Good September, Foreigner Return May Bode Well for Japan Stocks
(Bloomberg) -- Japan’s Topix index had an unusually strong September as the long-awaited return of foreign investors may be starting to materialize.
The benchmark gauge climbed 4.7 percent for its best month since October 2017. The performance was notable because September is typically the market’s worst month of the year, based on average performance going back to 1990, according to SMBC Nikko strategist Jonathan Allum. The good performance should continue in the fourth quarter, assuming usual seasonality, he said.
“Such a move might be assisted by a renewal of interest from foreign investors who have been decidedly sniffy about the Japanese market in 2018,” Allum wrote in a report dated Friday. “Last week, however, they finally stopped curbing their enthusiasm with the heaviest net buying for well over a year.”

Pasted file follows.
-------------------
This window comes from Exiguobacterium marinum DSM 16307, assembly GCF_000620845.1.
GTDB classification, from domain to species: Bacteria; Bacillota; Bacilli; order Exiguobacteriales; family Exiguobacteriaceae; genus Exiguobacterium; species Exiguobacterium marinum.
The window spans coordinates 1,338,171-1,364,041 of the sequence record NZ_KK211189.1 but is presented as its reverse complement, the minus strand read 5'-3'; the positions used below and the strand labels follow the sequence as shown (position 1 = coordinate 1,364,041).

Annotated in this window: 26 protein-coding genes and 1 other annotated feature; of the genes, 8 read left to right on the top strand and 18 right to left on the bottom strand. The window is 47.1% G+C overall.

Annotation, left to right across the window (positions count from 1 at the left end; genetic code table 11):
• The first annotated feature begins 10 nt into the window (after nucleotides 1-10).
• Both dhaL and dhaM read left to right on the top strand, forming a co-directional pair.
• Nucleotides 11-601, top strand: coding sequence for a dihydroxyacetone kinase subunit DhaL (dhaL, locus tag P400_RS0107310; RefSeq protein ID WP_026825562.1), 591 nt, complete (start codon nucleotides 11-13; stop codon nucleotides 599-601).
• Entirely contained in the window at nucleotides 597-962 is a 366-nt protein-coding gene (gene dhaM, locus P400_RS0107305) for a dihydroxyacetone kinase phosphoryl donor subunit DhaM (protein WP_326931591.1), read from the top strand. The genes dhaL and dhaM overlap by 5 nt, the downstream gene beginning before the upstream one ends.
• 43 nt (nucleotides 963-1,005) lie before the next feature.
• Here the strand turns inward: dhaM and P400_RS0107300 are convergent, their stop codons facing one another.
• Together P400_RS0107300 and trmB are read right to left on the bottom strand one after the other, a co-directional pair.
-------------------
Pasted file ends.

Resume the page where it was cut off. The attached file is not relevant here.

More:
Overseas investors bought a net total of 1.47 trillion yen worth of Japanese stocks and related futures in the week ended Sept. 21, the most since November 2014, according to exchange data compiled by Bloomberg. Foreigners bought 277 billion in the cash equity market and 1.19 trillion worth of futures.
While massive selling by foreigners earlier this year made Japan one of the worst performers among developed markets this year, the recent gains may be tempting them back. The Nikkei 225 Stock Average closed just short of a 27-year high Friday, helped by a weakening yen, improving corporate earnings and growing optimism about trade talks.
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